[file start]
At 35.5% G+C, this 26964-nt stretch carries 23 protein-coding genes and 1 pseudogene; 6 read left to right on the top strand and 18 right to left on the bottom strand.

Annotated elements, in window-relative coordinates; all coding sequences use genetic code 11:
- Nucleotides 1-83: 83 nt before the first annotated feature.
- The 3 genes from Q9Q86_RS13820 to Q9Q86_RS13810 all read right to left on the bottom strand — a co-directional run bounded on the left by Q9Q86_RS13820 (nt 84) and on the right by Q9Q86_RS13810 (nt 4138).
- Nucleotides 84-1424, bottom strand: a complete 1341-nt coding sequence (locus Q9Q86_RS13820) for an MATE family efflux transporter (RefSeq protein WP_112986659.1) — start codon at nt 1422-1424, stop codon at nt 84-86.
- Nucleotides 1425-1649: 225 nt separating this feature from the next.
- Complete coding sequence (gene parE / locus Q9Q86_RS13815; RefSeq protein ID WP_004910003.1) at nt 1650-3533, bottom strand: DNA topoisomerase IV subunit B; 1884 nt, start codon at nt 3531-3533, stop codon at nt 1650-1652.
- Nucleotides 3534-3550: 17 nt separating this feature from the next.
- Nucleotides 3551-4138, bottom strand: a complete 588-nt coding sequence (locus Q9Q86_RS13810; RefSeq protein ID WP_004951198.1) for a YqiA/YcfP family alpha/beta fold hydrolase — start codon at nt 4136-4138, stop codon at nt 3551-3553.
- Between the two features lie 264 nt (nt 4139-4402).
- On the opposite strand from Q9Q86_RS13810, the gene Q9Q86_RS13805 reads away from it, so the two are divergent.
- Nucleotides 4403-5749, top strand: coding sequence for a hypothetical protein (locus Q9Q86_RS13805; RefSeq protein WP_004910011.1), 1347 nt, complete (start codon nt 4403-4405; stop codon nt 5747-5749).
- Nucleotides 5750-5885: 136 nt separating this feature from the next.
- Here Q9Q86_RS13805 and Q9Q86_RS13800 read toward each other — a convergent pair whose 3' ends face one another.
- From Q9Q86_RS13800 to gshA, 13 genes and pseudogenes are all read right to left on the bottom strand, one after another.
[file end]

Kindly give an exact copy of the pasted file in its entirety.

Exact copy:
At 35.5% G+C, this 26964-nt stretch carries 23 protein-coding genes and 1 pseudogene; 6 read left to right on the top strand and 18 right to left on the bottom strand.

Annotated elements, in window-relative coordinates; all coding sequences use genetic code 11:
- Nucleotides 1-83: 83 nt before the first annotated feature.
- The 3 genes from Q9Q86_RS13820 to Q9Q86_RS13810 all read right to left on the bottom strand — a co-directional run bounded on the left by Q9Q86_RS13820 (nt 84) and on the right by Q9Q86_RS13810 (nt 4138).
- Nucleotides 84-1424, bottom strand: a complete 1341-nt coding sequence (locus Q9Q86_RS13820) for an MATE family efflux transporter (RefSeq protein WP_112986659.1) — start codon at nt 1422-1424, stop codon at nt 84-86.
- Nucleotides 1425-1649: 225 nt separating this feature from the next.
- Complete coding sequence (gene parE / locus Q9Q86_RS13815; RefSeq protein ID WP_004910003.1) at nt 1650-3533, bottom strand: DNA topoisomerase IV subunit B; 1884 nt, start codon at nt 3531-3533, stop codon at nt 1650-1652.
- Nucleotides 3534-3550: 17 nt separating this feature from the next.
- Nucleotides 3551-4138, bottom strand: a complete 588-nt coding sequence (locus Q9Q86_RS13810; RefSeq protein ID WP_004951198.1) for a YqiA/YcfP family alpha/beta fold hydrolase — start codon at nt 4136-4138, stop codon at nt 3551-3553.
- Between the two features lie 264 nt (nt 4139-4402).
- On the opposite strand from Q9Q86_RS13810, the gene Q9Q86_RS13805 reads away from it, so the two are divergent.
- Nucleotides 4403-5749, top strand: coding sequence for a hypothetical protein (locus Q9Q86_RS13805; RefSeq protein WP_004910011.1), 1347 nt, complete (start codon nt 4403-4405; stop codon nt 5747-5749).
- Nucleotides 5750-5885: 136 nt separating this feature from the next.
- Here Q9Q86_RS13805 and Q9Q86_RS13800 read toward each other — a convergent pair whose 3' ends face one another.
- From Q9Q86_RS13800 to gshA, 13 genes and pseudogenes are all read right to left on the bottom strand, one after another.